Tag Archives: popcorn

Celebrate National Popcorn Day

I am a big fan of popcorn. It is a great snack that can be prepared in a healthy way. I avoid microwave popcorn like the plague.

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I recommend buying regular popcorn and popping it in coconut oil with a simple salt flavoring. There are a number of flavored salts available which I don’t use, but aren’t harmful to you like what you get from a microwave.

Wikipedia says, “Corn was first domesticated 9,000 years ago in what is now Mexico.[3]Archaeologists discovered that people have known about popcorn for thousands of years. In Mexico, for example, remnants of popcorn have been found that date to around 3600 BC.[4] Continue reading

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5 Clean and healthy snack ideas – Infographic

I am convinced that portion control and serving size are the keys to controlling our weight and living a healthy (and long) life. Of course, we need to integrate regular exercise into the mix, too.

Also, must confess that I am an inveterate snacker. It was one of the reasons that I lost the battle of the bulge for so many years. Check out my Page – Snacking – the good, the bad and the ugly to read more on it. 

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Regarding the air-popped popcorn, I personally prefer regular popped corn using coconut oil. Just don’t go crazy on the quantity. Check out my post – How healthy is popcorn(?) for the details.

I posted on hummus a while back : Is hummus good for you?

Finally, check out Healthy snacking as an act of kindness.

Eat less; move more; live longer.

Tony

 

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9 Rules Of Smart Snacking

Our Better Health

BY JEANETTE BRONÉE     JULY 28, 2014

As a health and nutrition consultant, two big questions I’m always asked are: When should I snack? and What should I snack on? Snacking often ends up being more like erratic eating so here are some tips to help you snack smartly:

1. Snack when your hunger is real.

When there is too much time between meals, you might need a bite to hold you over. The stomach takes three to four hours to empty, so if your next meal is five hours away, eat a little. If you under-eat or wait too long, watch out for over-snacking. You don’t want a snack to turn into brunch or dinner.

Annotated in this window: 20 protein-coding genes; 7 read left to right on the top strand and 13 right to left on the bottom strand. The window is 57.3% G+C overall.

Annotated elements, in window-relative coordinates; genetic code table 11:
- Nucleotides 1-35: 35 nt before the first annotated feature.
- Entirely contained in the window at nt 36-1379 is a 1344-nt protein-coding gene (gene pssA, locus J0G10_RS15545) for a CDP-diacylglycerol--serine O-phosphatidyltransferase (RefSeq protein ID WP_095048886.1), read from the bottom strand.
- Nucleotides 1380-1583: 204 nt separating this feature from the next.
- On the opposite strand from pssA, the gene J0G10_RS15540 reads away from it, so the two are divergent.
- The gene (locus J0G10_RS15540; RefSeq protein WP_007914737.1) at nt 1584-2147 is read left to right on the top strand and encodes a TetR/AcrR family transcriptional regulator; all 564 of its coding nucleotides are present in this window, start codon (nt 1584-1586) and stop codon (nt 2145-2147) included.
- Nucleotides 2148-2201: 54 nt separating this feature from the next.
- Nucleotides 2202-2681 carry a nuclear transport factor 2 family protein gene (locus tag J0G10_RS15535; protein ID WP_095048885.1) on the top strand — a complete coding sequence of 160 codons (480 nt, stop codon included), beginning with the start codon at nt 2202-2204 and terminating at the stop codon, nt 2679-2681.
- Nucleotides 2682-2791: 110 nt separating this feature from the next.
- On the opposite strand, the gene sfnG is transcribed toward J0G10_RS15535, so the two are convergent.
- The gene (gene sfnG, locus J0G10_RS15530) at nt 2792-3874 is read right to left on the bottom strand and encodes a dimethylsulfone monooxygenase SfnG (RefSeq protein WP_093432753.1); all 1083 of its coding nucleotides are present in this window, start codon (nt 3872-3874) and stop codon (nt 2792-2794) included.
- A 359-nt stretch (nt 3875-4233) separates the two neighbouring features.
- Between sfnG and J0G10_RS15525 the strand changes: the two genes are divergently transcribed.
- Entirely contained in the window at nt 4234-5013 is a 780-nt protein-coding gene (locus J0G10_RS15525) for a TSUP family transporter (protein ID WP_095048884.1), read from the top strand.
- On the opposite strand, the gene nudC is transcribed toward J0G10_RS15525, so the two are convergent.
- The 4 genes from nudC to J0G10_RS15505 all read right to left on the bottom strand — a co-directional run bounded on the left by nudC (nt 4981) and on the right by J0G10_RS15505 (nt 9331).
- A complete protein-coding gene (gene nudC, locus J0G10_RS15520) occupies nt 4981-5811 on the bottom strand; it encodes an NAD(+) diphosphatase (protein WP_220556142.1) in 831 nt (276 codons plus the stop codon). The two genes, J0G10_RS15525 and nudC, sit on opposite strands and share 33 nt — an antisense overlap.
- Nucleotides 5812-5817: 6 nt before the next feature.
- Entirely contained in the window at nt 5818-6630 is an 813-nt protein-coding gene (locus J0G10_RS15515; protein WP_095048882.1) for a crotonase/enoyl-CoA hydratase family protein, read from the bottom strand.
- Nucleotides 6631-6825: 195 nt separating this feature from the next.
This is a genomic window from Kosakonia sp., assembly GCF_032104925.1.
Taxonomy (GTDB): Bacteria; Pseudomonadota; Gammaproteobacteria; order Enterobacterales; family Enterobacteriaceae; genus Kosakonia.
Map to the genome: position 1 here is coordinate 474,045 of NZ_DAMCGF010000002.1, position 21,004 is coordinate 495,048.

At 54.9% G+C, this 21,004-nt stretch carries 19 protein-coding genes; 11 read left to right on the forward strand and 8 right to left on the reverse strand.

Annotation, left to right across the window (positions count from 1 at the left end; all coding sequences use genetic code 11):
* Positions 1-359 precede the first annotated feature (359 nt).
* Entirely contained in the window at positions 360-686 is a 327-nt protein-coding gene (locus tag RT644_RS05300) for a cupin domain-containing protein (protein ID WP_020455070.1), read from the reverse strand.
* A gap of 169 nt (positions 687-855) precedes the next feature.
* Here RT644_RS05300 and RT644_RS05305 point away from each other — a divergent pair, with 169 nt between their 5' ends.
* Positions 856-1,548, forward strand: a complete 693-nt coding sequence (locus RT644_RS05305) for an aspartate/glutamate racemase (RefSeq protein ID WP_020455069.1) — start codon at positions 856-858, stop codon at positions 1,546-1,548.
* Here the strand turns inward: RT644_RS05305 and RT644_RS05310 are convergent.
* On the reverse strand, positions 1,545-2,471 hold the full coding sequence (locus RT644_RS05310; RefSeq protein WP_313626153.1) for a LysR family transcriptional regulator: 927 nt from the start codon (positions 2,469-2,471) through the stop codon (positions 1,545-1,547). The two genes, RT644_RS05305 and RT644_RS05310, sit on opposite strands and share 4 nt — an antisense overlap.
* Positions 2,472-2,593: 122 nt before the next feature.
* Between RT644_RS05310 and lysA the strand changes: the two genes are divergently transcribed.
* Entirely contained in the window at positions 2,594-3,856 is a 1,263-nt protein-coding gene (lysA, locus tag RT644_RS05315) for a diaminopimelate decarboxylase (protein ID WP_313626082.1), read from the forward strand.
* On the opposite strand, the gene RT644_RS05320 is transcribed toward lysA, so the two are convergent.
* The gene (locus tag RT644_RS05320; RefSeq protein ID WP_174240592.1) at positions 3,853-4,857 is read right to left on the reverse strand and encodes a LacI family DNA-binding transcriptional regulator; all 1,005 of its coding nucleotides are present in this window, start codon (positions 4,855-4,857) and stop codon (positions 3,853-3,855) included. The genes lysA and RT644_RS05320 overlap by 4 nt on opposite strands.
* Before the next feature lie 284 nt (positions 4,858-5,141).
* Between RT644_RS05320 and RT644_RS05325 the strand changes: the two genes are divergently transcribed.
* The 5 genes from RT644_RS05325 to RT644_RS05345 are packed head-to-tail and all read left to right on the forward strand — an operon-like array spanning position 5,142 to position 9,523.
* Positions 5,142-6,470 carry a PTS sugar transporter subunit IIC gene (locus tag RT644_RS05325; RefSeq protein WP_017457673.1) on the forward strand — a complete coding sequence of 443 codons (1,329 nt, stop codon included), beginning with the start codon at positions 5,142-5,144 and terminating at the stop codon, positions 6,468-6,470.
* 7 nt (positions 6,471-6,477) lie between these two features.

2. Snack when your blood sugar is low.

How can you tell? If your meals are high in starch or sugar, you might get low blood sugar shortly after eating, a swing that…

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What are Some Super Snacks Under 100 Calories?

One of the secrets of super snacks under 100 calories is portion size. If you control the amount you are snacking on, you can enjoy just about anything. Moderation is key.

A great example of a super snack under 100 calories is watermelon. This is one of my favorite snacks and I have some almost every day. One serving of watermelon, 5.4 ounces, or one cup, yields 46 calories, no fat or cholesterol, one gram of fiber and also protein. Check out How Healthy is Watermelon for more on this super snack.

watermelon-wedges

While snacking always keep portion control in mind. Don’t go nuts doing it. But wait, you can go nuts, just limit your quantities, Harvard offers the following: “Unsalted nuts and seeds make great snacks. Almonds, walnuts, peanuts, roasted pumpkin seeds, cashews, hazelnuts, filberts, and other nuts and seeds contain many beneficial nutrients and are more likely to leave you feeling full (unlike chips or pretzels). Nuts have lots of calories, though, so keep portion sizes small.”

WebMD offers a great example of this: “When the munchies strike while you’re on the go, there are few things more convenient than nuts. You can eat 14 almonds without hitting the 100-calorie mark. Plus, they’re rich in fiber and protein, which help keep hunger at bay.”

Personally, I am a big fan of popcorn and often have it evenings watching movies. You can have several cups of popcorn popped with coconut oil and remain under 100 calories. Snacking tip: Eat one kernel at a time and consciously enjoy it. Your snack will last longer and you will appreciate it more. I found this out when I had some dental work done last winter. I asked the dentist if I could eat popcorn. He laughed and said I could if I ate one kernel at a time. I have been doing it ever since.

Roasted seaweed from Costco is another winner. I wrote about these a year ago February.